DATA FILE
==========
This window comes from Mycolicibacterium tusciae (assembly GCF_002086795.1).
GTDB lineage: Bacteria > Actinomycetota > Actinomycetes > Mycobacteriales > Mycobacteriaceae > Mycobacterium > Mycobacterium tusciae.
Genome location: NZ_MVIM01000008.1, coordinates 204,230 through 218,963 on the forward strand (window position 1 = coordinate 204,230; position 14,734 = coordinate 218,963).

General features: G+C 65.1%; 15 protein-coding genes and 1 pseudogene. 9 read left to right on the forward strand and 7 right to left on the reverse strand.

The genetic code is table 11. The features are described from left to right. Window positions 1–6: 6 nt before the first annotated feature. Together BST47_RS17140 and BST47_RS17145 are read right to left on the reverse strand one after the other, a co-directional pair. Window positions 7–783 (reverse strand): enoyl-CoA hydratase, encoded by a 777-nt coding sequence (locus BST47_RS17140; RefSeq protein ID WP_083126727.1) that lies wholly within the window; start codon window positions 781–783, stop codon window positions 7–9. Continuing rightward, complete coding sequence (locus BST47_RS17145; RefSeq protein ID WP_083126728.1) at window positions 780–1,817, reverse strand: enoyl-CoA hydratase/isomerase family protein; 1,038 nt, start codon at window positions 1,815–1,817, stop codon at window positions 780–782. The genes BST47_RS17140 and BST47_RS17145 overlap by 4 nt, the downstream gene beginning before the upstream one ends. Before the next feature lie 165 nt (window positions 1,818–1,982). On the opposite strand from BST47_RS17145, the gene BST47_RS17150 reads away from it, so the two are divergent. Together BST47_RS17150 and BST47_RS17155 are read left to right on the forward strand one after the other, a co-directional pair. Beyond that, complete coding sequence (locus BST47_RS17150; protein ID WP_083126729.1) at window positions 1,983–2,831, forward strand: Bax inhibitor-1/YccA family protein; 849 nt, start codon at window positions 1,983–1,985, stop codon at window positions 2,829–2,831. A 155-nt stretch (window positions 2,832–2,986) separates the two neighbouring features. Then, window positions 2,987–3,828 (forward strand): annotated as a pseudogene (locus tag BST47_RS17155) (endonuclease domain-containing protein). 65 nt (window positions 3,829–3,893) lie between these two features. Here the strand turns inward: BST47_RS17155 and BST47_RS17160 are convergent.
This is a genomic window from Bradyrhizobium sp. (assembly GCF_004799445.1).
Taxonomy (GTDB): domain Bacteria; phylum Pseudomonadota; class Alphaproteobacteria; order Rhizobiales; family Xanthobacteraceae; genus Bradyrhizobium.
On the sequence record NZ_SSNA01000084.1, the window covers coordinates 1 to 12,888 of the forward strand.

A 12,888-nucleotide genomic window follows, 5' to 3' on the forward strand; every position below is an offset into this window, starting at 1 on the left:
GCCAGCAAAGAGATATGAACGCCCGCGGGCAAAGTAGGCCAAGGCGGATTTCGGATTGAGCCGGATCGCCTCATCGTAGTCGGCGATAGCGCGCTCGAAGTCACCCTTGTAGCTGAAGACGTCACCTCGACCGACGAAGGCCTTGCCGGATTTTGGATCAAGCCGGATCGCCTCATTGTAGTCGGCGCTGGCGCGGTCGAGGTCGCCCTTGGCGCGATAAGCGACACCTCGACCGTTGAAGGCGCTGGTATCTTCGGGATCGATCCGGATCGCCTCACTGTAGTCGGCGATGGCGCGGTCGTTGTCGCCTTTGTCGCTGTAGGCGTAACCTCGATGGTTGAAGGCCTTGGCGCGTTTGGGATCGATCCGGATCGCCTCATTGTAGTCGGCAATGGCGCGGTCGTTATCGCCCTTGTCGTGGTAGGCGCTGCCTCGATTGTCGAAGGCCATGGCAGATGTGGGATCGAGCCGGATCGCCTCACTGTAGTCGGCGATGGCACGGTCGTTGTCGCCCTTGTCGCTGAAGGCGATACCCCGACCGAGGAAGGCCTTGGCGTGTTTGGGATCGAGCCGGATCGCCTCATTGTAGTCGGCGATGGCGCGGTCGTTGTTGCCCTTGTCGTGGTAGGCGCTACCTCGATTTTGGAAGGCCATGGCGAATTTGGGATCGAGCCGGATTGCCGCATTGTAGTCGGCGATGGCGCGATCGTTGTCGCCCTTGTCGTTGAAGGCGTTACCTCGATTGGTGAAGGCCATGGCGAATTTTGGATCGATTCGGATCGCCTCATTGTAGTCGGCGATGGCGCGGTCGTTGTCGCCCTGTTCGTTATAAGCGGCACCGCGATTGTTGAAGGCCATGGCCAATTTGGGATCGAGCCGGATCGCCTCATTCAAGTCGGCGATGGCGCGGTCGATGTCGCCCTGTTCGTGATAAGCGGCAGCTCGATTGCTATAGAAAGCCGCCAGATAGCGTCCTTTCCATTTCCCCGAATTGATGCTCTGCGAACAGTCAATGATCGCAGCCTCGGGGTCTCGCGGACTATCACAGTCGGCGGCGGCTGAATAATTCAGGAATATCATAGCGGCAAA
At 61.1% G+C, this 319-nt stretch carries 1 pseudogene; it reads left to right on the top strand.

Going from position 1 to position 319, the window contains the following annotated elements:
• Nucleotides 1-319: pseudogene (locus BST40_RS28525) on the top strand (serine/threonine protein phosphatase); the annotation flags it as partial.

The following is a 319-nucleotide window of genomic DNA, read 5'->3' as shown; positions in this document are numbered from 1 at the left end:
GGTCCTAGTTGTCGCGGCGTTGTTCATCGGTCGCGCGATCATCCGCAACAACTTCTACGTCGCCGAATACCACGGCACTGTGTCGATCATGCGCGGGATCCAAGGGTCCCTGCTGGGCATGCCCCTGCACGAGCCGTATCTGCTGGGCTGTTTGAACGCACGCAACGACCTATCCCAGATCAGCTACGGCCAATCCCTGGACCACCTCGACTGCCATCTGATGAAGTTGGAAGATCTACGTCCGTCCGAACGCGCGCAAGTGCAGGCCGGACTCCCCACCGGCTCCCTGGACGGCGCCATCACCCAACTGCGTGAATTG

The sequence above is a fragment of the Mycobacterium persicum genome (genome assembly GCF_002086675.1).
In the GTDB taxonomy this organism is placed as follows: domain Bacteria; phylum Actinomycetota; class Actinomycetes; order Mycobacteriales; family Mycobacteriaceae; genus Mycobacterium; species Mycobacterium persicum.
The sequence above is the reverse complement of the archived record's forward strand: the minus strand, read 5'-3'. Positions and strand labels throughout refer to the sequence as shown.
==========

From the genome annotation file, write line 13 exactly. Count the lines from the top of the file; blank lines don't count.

• Nucleotides 1-319: pseudogene (locus BST40_RS28525) on the top strand (serine/threonine protein phosphatase); the annotation flags it as partial.